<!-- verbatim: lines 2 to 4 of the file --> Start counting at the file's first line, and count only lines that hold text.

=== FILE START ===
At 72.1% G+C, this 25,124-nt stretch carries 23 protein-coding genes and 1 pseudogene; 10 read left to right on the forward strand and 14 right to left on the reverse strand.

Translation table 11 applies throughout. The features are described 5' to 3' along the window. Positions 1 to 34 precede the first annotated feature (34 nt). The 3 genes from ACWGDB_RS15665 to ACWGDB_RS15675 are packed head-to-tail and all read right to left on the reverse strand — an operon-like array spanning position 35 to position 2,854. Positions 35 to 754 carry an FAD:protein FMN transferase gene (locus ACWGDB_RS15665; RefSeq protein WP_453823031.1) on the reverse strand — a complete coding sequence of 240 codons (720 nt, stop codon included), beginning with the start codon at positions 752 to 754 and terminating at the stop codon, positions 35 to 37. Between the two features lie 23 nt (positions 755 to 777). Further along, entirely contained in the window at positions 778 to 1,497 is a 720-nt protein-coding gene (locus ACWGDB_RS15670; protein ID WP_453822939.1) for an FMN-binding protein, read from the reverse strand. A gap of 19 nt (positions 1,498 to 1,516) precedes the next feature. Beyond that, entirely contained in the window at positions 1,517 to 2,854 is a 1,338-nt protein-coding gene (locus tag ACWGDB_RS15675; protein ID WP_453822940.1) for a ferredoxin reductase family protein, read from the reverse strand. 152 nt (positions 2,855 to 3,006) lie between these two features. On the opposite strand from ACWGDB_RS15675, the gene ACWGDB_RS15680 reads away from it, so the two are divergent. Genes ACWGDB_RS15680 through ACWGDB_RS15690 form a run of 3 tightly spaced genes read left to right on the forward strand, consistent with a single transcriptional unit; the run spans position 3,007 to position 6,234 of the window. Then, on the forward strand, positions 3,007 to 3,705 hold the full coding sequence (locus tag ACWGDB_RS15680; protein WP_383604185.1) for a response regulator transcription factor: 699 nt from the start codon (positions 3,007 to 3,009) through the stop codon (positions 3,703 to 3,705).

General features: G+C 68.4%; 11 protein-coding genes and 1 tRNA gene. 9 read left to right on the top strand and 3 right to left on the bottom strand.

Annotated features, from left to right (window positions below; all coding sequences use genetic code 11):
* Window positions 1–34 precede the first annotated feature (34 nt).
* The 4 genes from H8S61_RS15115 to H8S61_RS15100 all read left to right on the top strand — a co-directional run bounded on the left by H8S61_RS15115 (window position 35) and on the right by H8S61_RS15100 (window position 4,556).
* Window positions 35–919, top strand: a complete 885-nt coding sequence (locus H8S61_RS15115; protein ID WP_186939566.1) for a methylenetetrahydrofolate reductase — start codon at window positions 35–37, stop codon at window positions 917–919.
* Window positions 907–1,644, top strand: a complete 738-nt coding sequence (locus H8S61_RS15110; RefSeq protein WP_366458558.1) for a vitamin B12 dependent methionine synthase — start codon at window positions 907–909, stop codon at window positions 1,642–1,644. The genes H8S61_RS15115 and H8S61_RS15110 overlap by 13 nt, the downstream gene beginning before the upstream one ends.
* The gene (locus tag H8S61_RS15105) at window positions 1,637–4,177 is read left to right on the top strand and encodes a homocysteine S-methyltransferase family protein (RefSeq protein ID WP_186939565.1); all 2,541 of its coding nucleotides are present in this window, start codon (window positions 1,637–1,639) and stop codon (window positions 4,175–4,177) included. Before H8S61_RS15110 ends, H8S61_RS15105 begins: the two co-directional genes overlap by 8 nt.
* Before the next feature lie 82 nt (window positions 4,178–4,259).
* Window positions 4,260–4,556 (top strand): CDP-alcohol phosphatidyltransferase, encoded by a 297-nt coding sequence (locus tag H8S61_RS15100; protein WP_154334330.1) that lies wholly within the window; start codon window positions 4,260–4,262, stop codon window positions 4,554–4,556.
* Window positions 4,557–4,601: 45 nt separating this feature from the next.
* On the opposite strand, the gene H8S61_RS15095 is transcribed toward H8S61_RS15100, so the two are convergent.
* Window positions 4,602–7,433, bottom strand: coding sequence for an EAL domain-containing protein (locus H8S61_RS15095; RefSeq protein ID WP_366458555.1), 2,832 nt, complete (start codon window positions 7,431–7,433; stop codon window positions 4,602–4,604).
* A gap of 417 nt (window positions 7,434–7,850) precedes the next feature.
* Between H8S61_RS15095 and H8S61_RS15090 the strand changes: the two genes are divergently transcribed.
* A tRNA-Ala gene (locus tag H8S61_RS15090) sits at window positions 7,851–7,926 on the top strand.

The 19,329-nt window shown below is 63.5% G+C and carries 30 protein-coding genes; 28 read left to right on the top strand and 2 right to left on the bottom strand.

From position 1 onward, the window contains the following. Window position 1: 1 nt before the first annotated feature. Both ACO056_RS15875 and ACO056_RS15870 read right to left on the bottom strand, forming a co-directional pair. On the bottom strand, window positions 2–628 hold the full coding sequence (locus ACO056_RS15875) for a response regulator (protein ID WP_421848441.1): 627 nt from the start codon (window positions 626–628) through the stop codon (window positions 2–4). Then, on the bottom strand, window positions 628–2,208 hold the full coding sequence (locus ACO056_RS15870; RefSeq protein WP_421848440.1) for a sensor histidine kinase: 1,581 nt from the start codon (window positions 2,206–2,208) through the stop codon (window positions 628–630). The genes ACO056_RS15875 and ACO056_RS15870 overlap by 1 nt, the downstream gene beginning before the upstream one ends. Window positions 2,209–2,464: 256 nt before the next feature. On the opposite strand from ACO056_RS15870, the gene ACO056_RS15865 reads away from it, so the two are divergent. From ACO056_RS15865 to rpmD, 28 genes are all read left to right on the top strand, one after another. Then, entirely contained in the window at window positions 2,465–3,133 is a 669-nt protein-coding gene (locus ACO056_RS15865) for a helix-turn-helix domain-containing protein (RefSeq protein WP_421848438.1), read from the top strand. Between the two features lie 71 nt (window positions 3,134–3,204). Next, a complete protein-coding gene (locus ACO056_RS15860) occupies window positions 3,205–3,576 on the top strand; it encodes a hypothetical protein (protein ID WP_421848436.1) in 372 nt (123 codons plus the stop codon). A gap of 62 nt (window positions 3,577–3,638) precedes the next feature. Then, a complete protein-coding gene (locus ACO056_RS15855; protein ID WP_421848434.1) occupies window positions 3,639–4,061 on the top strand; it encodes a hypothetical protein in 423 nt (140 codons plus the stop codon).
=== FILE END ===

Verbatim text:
Translation table 11 applies throughout. The features are described 5' to 3' along the window. Positions 1 to 34 precede the first annotated feature (34 nt). The 3 genes from ACWGDB_RS15665 to ACWGDB_RS15675 are packed head-to-tail and all read right to left on the reverse strand — an operon-like array spanning position 35 to position 2,854. Positions 35 to 754 carry an FAD:protein FMN transferase gene (locus ACWGDB_RS15665; RefSeq protein WP_453823031.1) on the reverse strand — a complete coding sequence of 240 codons (720 nt, stop codon included), beginning with the start codon at positions 752 to 754 and terminating at the stop codon, positions 35 to 37. Between the two features lie 23 nt (positions 755 to 777). Further along, entirely contained in the window at positions 778 to 1,497 is a 720-nt protein-coding gene (locus ACWGDB_RS15670; protein ID WP_453822939.1) for an FMN-binding protein, read from the reverse strand. A gap of 19 nt (positions 1,498 to 1,516) precedes the next feature. Beyond that, entirely contained in the window at positions 1,517 to 2,854 is a 1,338-nt protein-coding gene (locus tag ACWGDB_RS15675; protein ID WP_453822940.1) for a ferredoxin reductase family protein, read from the reverse strand. 152 nt (positions 2,855 to 3,006) lie between these two features. On the opposite strand from ACWGDB_RS15675, the gene ACWGDB_RS15680 reads away from it, so the two are divergent. Genes ACWGDB_RS15680 through ACWGDB_RS15690 form a run of 3 tightly spaced genes read left to right on the forward strand, consistent with a single transcriptional unit; the run spans position 3,007 to position 6,234 of the window. Then, on the forward strand, positions 3,007 to 3,705 hold the full coding sequence (locus tag ACWGDB_RS15680; protein WP_383604185.1) for a response regulator transcription factor: 699 nt from the start codon (positions 3,007 to 3,009) through the stop codon (positions 3,703 to 3,705).

General features: G+C 68.4%; 11 protein-coding genes and 1 tRNA gene. 9 read left to right on the top strand and 3 right to left on the bottom strand.

Annotated features, from left to right (window positions below; all coding sequences use genetic code 11):